The Forks, so named because of its position where the Assiniboine River flows into the Red, has a rich history of early Aboriginal settlement, the fur trade, the advent of the railway, waves of immigration and the Industrial Age.

The following timeline details the successful rebirth of the site as one of Winnipeg’s most important landmarks and illustrates the changes at The Forks over the years.

The Forks 6,000 years ago

Extensive archaeological investigations prove that Aboriginal groups were active at The Forks site thousands of years ago. Between 1989 and 1994, a series of archaeological digs were carried out at The Forks that proved camps of Aboriginal bison hunters flourished here. Unearthed was a 6,000 year old hearth, yielding catfish bones and stone tool flakes, as well as numerous later campsites. These recovered materials provided a rich record of Aboriginal occupations up to the time of the fur trade when Nakoda (Assiniboins), Cree and Anishinaabe (Ojibwa) and Dakota visited the site.

The Forks during the fur trade 1738-1880

The first Europeans came via canoe in 1738, when La Vérendrye erected Fort Rouge, the first of many forts and trading posts erected in the area. Known as the Red River Colony, the forts were within striking distance of The Forks because of its significance as an Aboriginal meeting place. The region provided rich food resources along an important transportation route including fish, waterfowl, game and, most importantly, bison, along an important transportation route. The Forks was the hub of the fur trade until the 1880s, when grain production became western Canada’s principal industry.

The Forks and the Railway 1886-1923

Beginning in 1886, The Forks emerged as one of the key sites of early railroad development on the Prairies. The rail yards of the Northern Pacific and Manitoba Railway Company, the Canadian Northern, the Grand Trunk Pacific Railroad and the Canadian National Railway dominated the site. Many of the buildings now seen at The Forks date from this time. The Grand Trunk Pacific Railway stable and the Great Northern Railway stable were joined together to fashion The Forks Market and the National Cartage Building is now home to the Johnston Terminal. Northern Pacific and Manitoba Railway Company’s Buildings and Bridges Buildings (B & B) now houses The Manitoba Children’s Museum, while Union Station (built by Warren and Wetmore, the same architects who designed New York City’s Grand Central Station) is still in operation.

The Forks and Immigration 1870-1920

In the late 1800s, the Canadian government began actively promoting immigration, settlement and railway development across the Prairies. Winnipeg became known as the “Gateway to the Canadian West” because the Canadian government erected two immigration sheds at The Forks, each accommodating up to 500 people. Legions of immigrants came through the site ultimately changing the physical and cultural landscape of the city and all of western Canada.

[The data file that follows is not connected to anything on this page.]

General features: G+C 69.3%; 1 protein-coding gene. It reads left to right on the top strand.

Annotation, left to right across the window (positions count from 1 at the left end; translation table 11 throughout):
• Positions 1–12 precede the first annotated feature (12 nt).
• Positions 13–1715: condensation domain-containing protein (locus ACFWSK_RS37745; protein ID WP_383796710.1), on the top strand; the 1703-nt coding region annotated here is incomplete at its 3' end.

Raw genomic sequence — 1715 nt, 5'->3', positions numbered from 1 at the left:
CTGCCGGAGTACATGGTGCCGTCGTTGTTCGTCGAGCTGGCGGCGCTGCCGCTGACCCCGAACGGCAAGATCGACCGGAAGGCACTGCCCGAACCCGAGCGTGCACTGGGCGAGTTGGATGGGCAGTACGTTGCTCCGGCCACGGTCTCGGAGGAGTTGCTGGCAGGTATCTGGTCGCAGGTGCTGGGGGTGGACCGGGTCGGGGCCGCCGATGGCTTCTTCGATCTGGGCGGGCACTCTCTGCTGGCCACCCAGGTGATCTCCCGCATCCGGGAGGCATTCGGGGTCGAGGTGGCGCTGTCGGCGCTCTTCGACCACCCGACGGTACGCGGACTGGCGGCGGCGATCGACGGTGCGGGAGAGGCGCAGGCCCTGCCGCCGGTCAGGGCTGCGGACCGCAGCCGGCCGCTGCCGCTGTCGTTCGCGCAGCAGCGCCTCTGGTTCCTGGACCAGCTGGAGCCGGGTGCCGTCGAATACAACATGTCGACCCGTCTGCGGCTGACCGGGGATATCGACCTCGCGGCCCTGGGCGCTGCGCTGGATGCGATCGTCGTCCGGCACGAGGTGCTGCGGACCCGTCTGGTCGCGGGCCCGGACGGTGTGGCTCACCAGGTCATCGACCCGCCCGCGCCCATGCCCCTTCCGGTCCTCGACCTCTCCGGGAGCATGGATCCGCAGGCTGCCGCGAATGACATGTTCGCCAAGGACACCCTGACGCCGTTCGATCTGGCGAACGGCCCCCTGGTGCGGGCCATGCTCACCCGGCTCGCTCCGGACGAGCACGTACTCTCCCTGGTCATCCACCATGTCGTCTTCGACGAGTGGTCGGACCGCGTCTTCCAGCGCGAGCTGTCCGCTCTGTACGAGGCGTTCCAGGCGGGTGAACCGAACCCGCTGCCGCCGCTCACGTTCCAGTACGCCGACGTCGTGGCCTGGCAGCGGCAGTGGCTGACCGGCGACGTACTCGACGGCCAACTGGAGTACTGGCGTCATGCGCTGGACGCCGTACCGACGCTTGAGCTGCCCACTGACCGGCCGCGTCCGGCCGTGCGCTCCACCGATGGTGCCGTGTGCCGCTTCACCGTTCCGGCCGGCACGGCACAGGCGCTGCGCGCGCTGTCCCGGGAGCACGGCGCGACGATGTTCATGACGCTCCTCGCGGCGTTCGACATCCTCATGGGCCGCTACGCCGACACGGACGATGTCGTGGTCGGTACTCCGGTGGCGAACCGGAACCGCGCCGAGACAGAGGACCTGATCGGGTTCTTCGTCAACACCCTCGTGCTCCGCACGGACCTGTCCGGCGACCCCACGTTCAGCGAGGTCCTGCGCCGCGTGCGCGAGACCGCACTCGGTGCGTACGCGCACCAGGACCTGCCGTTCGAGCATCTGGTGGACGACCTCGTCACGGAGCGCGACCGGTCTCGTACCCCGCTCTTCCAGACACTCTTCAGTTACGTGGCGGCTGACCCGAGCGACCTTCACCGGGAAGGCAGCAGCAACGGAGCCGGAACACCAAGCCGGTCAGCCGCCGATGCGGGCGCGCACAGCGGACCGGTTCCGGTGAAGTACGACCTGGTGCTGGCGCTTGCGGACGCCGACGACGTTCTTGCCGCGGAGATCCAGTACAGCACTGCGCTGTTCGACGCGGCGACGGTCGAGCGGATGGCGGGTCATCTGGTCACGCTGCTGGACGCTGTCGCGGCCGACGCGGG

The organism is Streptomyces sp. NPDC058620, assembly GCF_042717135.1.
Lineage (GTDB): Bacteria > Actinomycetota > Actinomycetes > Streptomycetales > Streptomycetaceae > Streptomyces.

The Forks Today

Today, The Forks is a vibrant downtown Winnipeg public space where people gather for celebrations, recreation and, much like the early Aboriginals, to meet one another. It encompasses an interpretive park, revitalized historic and new buildings, skateboard park, historic port and offers a host of year-round outdoor and indoor attractions. With over four million visitors each year, The Forks is the city’s number one tourist attraction.

Heritage Advisory Committee

The Forks established a Heritage Advisory Committee in 1988 to provide advice on heritage matters on the site.

The all-volunteer advisory group is comprised of members representing a body of knowledge and professional experience including archaeology, history, education, heritage interpretation planning, Aboriginal heritage, and architecture and heritage preservation.

The Committee provides advice on the implementation of The Forks Heritage Interpretive Plan's goals:

  • To identify, preserve and protect heritage resources at The Forks;
  • To promote interpretation of heritage resources at The Forks; and
  • To encourage community participation in development and operation of heritage interpretive programming at The Forks.

Canadian Heritage River Interpretive Panel

The Red River interpretive panel was designed to commemorate the national designation of the Red River as a Canadian Heritage River. Completed through a partnership between The Forks and RiversWest, the panel includes images of events that took place along the Red River and The Forks during its early history up to the present. The Red River panel was unveiled during the Canadian Heritage Rivers conference in June 2007 and is located on The Forks Historic Rail Bridge.